• The rating of a page can be achieved visually or for instance by U.S. Pat. No. 5,996,011, entitled “System and method for filtering data received by a computer system,” issued on Nov. 30, 1999 to Donald Creig Humes, which filters objectionable words at the moment the computer receives the data. Another example is Platform for Internet Content Selection (PICS). The way PICS works is when the user requests to browse a URL, the filter software sends that URL to a label bureau requesting a description label of that URL, and that software will then decide based on the label received whether or not to reject connection to the URL. U.S. Pat. No. 6,266,664, entitled “Method for scanning, analyzing and rating digital information content,” issued on Jul. 24, 2001 to Adrian Peter Russell-Falla and Andrew Bard Hanson weighs each filtered word on a web page and disallows connection to the URL if the words exceed a total threshold rating. U.S. Pat. No. 6,389,472, entitled “Method and system for identifying and locating inappropriate content” issued on May 14, 2002 to Patrick Alan Hughes and Paul Blair Elswick uses the strings in the proxy server to search the received data and disallows connection to the URL when the data is unwanted.
  • Chen's invention uses a Web Page Text Rating Index (WPTRI). The WPTRI is calculated by using rating subjects and sub-subjects from a predefined list to search web pages and then dividing the number of matches by the total number of strings in the sub-subjects and multiplying that number by 100. Rating methods vary.
  • The embodiment of Chen's invention uses, for example, the following Microsoft web products and technologies: Microsoft Office XP software including Excel VBA, Access VBA, Microsoft Internet Explorer, Access database, and Excel database; Microsoft SQL database software; Visual Basic 6.0; Visual Basic.Net; Microsoft Visual C++; C# programming language; Microsoft Windows Application Programming Interface; Microsoft Advance Server 2000; Windows CE; and Microsoft Visual Studio.Net. Other examples include Linux operation software, UNIX and PHP programming language, MySQL database, and Oracle database software. In Chen's invention, the client-side user computer can be a personal computer, a web pad, a tablet PC, a mobile PC, a PDA, a mobile phone with PDA, a Microsoft Smart Display, or an interactive digital TV. The computer link to the Internet can be wired or wireless. The input device used to input search strings in this invention can be a keyboard, a handwriting input device or a voice recognition device.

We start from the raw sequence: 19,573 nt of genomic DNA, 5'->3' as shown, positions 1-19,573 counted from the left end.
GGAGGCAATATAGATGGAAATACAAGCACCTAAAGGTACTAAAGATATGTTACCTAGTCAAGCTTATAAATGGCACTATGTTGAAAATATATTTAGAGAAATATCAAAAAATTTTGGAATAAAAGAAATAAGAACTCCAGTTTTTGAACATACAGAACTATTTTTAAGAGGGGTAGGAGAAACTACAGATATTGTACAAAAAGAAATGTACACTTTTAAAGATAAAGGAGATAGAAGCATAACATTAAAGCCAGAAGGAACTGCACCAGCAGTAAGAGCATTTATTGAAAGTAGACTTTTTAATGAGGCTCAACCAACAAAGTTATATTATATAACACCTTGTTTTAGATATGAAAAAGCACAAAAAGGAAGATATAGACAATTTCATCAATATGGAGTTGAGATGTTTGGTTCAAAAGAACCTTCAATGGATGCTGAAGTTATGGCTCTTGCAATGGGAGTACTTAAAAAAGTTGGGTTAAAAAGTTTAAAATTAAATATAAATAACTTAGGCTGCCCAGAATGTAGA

• SUMMARY OF INVENTION
  • (A) When the cursor parks on a hyperlink, the computer tries to access the link and decides whether the link is accessible.
  • (B) When the cursor parks on a hyperlink, the computer automatically searches the link for matches with strings or other criteria the user has inputted and displays the results on the current viewing computer web page, whether or not there are matches. The search criteria can be added/deleted/modified in between parks. In between parks are for example when the browser navigating URL is changed, interrupted by at least one keyboard input or at least one mouse button click. Download a media data file to play a song on the current viewing computer using a media player (for example a Windows media player) when a search on the imported web page with the user's pre-defined search criteria has identified a match of the song's information. In a web page containing radio station hyperlinks, sequentially and automatically park the cursor on every hyperlink to search according to the user's pre-inputted priority song list and play the song on the media player when a match is found.
  • (C) Cut down unwanted browsing time by eliminating the need to search back-and-forth between hyperlinks by displaying the contexts that contain the searched strings on the current viewing computer screen. This assists the viewer in deciding whether or not to click on the hyperlink.